Killing Floor 2 is the sequel to Killing Floor, which was released by Tripwire Interactive in 2005, and is a first person shooter that works exclusively as a “PvE” game where players band together to fight off increasing numbers of weird zombies called “zeds.” Each round, the players are awarded money for their kills and can use that money to buy better weapons and body armor, fighting until they reach the boss after a set number of rounds. Pro-tip: never forget the body armor.
This is a decent premise for a game, and if you look at my Steam record, Killing Floor is twelfth on the list of games I’ve spent the most time in, so clearly there’s something there. The real uniqueness to both games in the franchise, and therefore the source of replayability, comes in how each player selects a sort of perk set that alters how they play. It isn’t a class system, because there are no weapon or ability restrictions, but a medic can use the healing ability a max of 200 percent faster and 50 percent more effectively. Another example: everyone can buy and use any of the shotguns, but when a fully leveled support character wields one, they do 25 percent more damage and their shots pierce 635 percent more. You level your place in each of these perk sets, earning unique rewards like free body armor, the ability to drop ammo, or even further bonus damage based on the set.
Overall, I think it’s a decent game. In my opinion, it’s a great thing to share with friends over a beer. It gets a little repetitive, but it’s a real test of skill to defeat the boss and jump to the next difficulty level. The game is fairly polished, but the developers have explicitly stated that we can expect six new and different perk sets, alongside new maps both when the developers release them and the map making community gets rolling, so the game is only going to get better, and it’s solid right now.
Here is the kicker though, the game is 30 bucks. It’s a well developed and supported game with very good visuals and an active community, and it is going for half the cost of similar games. If you like shooters and if you’re a fan of “horde-mode” style game, I say buy it. If a horror theme and a very bloody style bother you, then don’t.
In case you haven’t played the original Killing Floor, the game takes place in Europe where the company Horzine Biotech’s experiments have gone awry, causing a massive outbreak of these cloned creatures called “zeds.” You are part of a group of civilians and mercenaries who have banded together to fight against the outbreak. To do this, you willingly enter “zed-laden hot zones” to exterminate all zeds. On April 21, Tripwire Interactive released Killing Floor 2, which is a major overhaul of the original Killing Floor.
The game starts with you dropped off in the middle of the “hot zone.” From there, you fight wave after wave of zeds until you reach the final boss, who will most likely kill your entire team, assuming your team was good enough to get to the final boss in the first place.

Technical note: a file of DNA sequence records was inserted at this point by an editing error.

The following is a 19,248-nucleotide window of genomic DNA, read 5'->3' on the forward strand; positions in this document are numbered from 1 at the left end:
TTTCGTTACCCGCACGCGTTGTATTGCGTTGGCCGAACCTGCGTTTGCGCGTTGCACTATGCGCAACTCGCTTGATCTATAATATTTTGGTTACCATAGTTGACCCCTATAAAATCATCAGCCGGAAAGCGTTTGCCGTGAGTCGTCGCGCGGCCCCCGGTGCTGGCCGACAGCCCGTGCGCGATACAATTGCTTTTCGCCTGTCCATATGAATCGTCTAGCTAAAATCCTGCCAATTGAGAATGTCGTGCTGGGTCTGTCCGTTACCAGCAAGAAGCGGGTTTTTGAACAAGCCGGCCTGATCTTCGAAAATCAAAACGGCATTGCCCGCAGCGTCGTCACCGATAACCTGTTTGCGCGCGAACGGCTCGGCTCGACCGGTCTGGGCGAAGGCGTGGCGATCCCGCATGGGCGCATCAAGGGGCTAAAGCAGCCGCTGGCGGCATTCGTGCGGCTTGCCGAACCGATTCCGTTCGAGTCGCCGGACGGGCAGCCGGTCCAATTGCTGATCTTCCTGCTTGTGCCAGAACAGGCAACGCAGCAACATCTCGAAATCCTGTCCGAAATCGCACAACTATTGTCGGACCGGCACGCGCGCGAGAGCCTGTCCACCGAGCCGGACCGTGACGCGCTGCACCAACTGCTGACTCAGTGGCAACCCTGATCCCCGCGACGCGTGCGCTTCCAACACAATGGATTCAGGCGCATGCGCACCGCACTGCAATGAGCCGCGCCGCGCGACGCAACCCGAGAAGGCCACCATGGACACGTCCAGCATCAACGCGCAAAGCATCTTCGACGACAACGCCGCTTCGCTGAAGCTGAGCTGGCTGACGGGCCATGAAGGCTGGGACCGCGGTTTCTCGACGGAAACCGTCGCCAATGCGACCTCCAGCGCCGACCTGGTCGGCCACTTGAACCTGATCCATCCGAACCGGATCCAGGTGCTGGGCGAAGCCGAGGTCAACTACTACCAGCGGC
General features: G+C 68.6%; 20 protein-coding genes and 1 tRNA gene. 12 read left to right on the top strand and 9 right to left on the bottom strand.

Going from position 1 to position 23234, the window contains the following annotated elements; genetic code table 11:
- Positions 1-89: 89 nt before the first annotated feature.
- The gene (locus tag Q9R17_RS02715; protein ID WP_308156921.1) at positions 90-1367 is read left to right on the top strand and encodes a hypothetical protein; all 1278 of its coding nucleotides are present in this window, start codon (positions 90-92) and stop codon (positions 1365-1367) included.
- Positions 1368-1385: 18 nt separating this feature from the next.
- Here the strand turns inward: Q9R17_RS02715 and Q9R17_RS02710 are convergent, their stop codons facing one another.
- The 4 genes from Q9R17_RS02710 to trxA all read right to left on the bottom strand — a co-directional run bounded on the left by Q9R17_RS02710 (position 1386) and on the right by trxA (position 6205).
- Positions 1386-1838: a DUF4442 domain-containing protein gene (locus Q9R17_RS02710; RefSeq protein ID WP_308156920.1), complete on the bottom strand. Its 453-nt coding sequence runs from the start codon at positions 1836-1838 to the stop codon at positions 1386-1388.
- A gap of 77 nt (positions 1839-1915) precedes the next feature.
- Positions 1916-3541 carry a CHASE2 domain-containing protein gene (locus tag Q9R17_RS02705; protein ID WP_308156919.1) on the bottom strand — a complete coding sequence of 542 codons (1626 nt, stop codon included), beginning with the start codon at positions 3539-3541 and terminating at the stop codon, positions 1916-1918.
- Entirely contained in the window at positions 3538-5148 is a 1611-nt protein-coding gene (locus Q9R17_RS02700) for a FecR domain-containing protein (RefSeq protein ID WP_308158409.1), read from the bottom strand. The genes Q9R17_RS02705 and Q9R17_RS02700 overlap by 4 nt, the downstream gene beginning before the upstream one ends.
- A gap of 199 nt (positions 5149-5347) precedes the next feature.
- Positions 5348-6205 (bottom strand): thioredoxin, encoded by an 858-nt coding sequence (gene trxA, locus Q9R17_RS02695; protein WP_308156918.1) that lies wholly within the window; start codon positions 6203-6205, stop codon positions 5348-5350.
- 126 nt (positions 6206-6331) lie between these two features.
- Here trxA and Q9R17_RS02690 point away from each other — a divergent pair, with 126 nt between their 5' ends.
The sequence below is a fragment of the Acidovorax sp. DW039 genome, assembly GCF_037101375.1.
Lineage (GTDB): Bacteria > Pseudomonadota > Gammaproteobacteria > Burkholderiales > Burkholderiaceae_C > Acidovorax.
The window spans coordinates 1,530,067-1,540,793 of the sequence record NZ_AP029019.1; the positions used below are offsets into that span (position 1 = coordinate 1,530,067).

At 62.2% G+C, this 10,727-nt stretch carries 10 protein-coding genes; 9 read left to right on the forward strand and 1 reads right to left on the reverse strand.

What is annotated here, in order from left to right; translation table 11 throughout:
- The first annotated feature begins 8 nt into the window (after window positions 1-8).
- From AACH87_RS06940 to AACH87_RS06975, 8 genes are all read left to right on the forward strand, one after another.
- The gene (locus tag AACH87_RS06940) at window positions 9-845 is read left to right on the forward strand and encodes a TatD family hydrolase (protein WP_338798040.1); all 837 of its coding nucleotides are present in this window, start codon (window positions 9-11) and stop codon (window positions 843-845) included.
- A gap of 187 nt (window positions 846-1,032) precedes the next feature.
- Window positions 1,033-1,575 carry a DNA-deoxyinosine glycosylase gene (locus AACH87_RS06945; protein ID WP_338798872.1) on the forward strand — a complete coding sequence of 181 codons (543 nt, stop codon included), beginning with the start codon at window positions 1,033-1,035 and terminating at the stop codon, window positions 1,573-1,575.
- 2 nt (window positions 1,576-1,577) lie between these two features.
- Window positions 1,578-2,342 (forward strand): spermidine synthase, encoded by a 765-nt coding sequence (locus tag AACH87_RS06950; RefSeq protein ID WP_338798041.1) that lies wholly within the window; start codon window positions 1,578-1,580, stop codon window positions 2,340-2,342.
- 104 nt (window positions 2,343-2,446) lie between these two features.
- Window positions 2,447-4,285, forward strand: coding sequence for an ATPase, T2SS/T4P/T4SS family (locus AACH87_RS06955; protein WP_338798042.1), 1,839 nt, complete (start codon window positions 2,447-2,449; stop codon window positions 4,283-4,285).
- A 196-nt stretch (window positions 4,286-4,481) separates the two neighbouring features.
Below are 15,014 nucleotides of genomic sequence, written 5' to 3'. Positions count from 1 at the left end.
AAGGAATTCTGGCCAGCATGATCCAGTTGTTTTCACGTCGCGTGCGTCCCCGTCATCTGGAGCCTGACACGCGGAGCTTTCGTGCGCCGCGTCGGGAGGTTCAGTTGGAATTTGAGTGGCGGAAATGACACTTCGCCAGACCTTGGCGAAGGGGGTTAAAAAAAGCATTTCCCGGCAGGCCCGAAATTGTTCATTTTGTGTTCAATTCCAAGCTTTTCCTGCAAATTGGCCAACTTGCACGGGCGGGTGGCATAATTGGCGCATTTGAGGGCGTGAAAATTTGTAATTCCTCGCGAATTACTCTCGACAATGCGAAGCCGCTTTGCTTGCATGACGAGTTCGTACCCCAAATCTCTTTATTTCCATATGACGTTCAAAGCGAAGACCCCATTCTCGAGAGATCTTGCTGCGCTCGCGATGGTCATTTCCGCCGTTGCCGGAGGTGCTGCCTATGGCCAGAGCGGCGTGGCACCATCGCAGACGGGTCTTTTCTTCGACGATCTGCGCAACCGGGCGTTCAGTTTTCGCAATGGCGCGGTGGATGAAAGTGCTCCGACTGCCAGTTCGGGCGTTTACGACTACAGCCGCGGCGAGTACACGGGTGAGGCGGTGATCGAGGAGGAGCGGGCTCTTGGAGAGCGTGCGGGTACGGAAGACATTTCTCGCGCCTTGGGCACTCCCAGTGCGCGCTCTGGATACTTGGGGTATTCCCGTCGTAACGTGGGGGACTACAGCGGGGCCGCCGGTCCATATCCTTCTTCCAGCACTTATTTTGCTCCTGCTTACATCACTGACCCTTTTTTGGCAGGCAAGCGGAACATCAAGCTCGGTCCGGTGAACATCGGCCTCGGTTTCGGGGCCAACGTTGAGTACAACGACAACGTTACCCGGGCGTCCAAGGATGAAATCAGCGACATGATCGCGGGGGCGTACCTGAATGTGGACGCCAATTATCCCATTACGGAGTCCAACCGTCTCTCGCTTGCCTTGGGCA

One of the key features of Killing Floor 2 that I think is pretty cool is that instead of making the zeds more bullet absorbent as you increase the level/progress through the waves, they make the zeds act more intelligently/aggressively. Basically, instead of having to empty an entire magazine into a zed to kill it, the zeds move so fast that it becomes difficult to shoot them before you have an entire horde clawing at you. This makes it ever so satisfying to headshot a zed and see its head explode.
Killing Floor 2 brings a major update to the graphics and animations of the game. When reviewing the game, I switched back and forth between the original and KF2. The difference is night and day. KF really looks like an older game with boxier graphics and repetitive animations. KF2 upgrades its game engine from Unreal Engine 2 to a “heavily modified” Unreal Engine 3, enabling life-like graphics. These new graphical changes include generally improved rendering quality and textures, persistent gore (which is awesome and disgusting at the same time), and adaptive lighting. In regards to adaptive lighting, it is not only a visual effect; it affects gameplay, because the longer you stay in one locations, the darker it becomes as your stray bullets and explosions start to knock out light bulbs. The game’s animations are also pretty spectacular. In order to revamp the old animations, Tripwire Interactive went full out and did high-speed motion captures for all zeds, players, and weapons. This gives all the animations super smooth and realistic movement that was not seen in the original. Plus, it’s more fun because, rather than each zed dying the same way each time, they crumple to ground in hundreds of different ways based on how you kill them!
The game also adds new types of zeds and three beautiful new maps to play on. I must note that the game is still in development and is only available for early access, which means maps, weapons, new bosses, and more are still to be added!
David’s rating: 8.5/10
Ethan’s rating: 9/10